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The New England First Amendment Coalition recently requested that the Massachusetts Supreme Judicial Court rehear a case that redefined the state’s anti-SLAPP statute. Strategic lawsuits against public participation are frivolous lawsuits intended to silence speech and impose significant financial burdens on speakers.
The court in Blanchard v. Steward Carney Hospital (SJC-12141) announced a new standard for deciding whether an action should be dismissed under the anti-SLAPP statute. In a June 7 letter to the court on behalf of NEFAC, Jeffrey Pyle of Prince Lobel Tye LLP explained that the court did so “without the benefit of briefing — either by parties or amici curiae — about the benefits, drawbacks and potential unintended consequences of the new standard.”
“The kinds of parties most likely to be burdened by the costs of the new standard are those most in need of protection,” Pyle wrote. “They include low-income tenants who report building code violations; columnists or bloggers who write about corporate malfeasance; consumers who report unscrupulous business practices; and digital activists organizing collective action on social media.”
In addition to NEFAC, Pyle wrote on behalf of the American Civil Liberties Union of Massachusetts, the Reporters Committee for Freedom of the Press, the Electronic Frontier Foundation, and TripAdvisor, LLC.
The plaintiffs in the case argued in opposition to the request for a rehearing. In a June 16 response letter, they called NEFAC’s concerns “alarmist” and downplayed the ruling’s effect on the balance of power in anti-SLAPP cases. It’s unclear if the court will decide to rehear the case as most requests to do so are denied.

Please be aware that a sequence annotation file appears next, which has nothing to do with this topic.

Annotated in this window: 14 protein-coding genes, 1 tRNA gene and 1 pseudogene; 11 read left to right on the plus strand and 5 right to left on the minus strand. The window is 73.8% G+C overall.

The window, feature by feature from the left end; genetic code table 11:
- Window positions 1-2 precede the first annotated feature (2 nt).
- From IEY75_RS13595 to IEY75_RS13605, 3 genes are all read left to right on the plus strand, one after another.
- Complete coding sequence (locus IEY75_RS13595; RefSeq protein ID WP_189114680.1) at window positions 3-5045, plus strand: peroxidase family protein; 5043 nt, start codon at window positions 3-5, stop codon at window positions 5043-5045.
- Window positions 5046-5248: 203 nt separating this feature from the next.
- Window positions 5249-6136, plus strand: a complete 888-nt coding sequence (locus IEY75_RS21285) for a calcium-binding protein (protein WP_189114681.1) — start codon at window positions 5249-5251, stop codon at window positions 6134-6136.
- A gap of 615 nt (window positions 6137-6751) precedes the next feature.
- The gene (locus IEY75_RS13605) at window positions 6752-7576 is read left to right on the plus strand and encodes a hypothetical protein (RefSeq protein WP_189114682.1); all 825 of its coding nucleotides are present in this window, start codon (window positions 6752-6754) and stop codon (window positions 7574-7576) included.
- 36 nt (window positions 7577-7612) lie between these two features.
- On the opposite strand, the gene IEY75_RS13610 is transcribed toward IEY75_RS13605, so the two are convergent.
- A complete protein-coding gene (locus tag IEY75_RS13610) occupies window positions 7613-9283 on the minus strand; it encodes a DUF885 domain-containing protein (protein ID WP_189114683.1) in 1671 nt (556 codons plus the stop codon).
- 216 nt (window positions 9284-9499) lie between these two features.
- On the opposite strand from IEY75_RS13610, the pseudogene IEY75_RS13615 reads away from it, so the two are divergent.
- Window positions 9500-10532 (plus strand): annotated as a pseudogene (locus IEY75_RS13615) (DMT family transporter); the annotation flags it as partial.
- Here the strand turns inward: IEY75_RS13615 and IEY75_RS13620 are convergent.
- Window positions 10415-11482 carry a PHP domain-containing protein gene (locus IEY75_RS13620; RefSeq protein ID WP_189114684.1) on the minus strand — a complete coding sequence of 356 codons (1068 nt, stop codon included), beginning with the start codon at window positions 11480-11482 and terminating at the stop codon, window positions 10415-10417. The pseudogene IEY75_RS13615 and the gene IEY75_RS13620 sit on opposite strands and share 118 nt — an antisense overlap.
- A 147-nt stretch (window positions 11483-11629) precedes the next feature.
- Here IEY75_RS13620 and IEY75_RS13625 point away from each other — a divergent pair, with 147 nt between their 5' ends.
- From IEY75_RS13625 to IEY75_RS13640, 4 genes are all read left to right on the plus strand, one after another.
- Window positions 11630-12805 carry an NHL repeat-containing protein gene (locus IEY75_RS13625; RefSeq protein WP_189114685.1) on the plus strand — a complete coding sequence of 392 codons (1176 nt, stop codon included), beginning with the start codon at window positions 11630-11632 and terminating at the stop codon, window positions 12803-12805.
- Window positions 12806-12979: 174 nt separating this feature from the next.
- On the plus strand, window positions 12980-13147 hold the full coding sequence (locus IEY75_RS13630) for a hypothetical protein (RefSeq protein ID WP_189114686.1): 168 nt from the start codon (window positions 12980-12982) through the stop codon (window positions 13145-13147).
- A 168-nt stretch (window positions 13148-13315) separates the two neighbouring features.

Prior to Blanchard, anti-SLAPP cases were decided on objective factors: what allegedly wrongful actions underlie the claims, and if those actions amount to petitioning activity, whether the petitioning had some factual or legal merit. Duracraft Corp. v. Holmes Prod. Corp., 427 Mass. 156, 167-68 (1998).
In Blanchard, the court shifted the emphasis to a subjective “primary” motivation test. This new test, NEFAC argued, will substantially increase the burdens on the parties needing protection from SLAPP suits and will encourage more lawsuits to be filed against those exercising their First Amendment right to petition the government. The new test may also increase the discovery costs of the parties, which is counter to the legislative intent behind the anti-SLAPP statute.
“For these and other reasons,” Pyle wrote, “the Blanchard decision will substantially weaken the protections of the anti-SLAPP law and will chill the speech of all who speak out on matters of public concern — whether in print, online or in person.”
NEFAC was formed in 2006 to advance and protect the Five Freedoms of the First Amendment, including the principle of the public’s right to know. We’re a broad-based organization of people who believe in the power of an informed democratic society. Our members include lawyers, journalists, historians, academics and private citizens.
Our coalition is funded through contributions made by those who value the First Amendment and who strive to keep government accountable. Please make a donation here.
Major Supporters of NEFAC for this year include the Barr Foundation, The Providence Journal Charitable Legacy Fund, The Robertson Foundation, Lois Howe McClure, The Boston Globe and Boston University. Celebration Supporters include The Hartford Courant and the John S. and James L. Knight Foundation.